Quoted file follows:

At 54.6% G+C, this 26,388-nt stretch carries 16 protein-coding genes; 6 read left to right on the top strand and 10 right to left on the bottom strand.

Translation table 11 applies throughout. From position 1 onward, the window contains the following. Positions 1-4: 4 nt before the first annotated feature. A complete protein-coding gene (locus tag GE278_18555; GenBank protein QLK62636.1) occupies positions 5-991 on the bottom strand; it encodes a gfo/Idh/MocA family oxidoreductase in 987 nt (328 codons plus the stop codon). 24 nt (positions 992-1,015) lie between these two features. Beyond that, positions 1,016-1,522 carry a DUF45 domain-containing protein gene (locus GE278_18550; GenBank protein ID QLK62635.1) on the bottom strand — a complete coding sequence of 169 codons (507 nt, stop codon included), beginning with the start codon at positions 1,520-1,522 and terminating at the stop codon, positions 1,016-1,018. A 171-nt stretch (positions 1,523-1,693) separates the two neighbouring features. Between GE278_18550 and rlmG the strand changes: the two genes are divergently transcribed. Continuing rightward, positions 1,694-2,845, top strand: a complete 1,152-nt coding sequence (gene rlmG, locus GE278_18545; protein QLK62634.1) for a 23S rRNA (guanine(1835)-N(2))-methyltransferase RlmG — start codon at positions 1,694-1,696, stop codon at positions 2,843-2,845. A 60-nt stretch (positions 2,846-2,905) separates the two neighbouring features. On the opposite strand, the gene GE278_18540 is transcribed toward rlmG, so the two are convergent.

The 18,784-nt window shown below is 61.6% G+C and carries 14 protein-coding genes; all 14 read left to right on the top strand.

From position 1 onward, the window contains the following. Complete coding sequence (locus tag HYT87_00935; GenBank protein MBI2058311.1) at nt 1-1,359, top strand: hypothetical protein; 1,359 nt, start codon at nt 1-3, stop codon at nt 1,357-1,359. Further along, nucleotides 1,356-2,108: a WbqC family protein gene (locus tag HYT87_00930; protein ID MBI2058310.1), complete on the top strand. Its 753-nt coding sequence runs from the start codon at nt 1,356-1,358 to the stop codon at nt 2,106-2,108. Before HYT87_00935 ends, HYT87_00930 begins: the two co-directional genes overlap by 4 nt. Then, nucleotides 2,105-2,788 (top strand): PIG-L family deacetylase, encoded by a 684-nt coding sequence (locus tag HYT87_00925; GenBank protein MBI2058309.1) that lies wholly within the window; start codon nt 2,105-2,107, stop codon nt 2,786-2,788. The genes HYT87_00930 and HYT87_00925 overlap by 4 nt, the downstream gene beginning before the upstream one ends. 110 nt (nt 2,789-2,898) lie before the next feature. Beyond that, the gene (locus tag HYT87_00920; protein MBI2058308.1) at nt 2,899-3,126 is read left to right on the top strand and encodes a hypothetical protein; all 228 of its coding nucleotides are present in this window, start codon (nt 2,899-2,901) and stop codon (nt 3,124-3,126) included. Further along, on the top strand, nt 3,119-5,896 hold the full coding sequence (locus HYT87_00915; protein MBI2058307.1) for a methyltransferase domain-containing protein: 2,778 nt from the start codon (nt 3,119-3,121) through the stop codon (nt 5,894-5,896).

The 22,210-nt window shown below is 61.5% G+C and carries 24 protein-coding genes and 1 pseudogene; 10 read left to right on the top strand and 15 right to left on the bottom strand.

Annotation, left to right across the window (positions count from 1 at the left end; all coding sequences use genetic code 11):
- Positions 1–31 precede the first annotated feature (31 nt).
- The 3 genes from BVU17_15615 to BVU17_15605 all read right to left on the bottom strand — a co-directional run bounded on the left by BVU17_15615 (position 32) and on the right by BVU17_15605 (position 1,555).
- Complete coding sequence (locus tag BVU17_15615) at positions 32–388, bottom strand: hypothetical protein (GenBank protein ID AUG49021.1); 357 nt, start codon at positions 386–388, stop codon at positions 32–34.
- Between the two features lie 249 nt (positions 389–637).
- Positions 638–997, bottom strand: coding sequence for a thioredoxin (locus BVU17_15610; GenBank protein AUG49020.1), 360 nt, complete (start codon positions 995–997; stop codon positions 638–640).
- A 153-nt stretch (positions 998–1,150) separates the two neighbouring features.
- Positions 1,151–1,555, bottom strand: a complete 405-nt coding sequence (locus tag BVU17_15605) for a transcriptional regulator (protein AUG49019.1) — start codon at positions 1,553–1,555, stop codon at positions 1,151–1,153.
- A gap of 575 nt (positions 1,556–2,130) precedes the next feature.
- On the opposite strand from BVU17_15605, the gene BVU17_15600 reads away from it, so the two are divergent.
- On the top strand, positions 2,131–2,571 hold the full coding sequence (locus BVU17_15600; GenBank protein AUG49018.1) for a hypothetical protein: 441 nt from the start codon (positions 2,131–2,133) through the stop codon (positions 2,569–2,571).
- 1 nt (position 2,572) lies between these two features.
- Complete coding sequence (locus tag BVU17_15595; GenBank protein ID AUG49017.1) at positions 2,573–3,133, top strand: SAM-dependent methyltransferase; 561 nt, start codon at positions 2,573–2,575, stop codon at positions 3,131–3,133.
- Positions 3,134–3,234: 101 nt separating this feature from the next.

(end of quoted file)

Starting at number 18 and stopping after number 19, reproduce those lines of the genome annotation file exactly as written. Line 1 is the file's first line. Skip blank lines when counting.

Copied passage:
- Complete coding sequence (locus tag BVU17_15595; GenBank protein ID AUG49017.1) at positions 2,573–3,133, top strand: SAM-dependent methyltransferase; 561 nt, start codon at positions 2,573–2,575, stop codon at positions 3,131–3,133.
- Positions 3,134–3,234: 101 nt separating this feature from the next.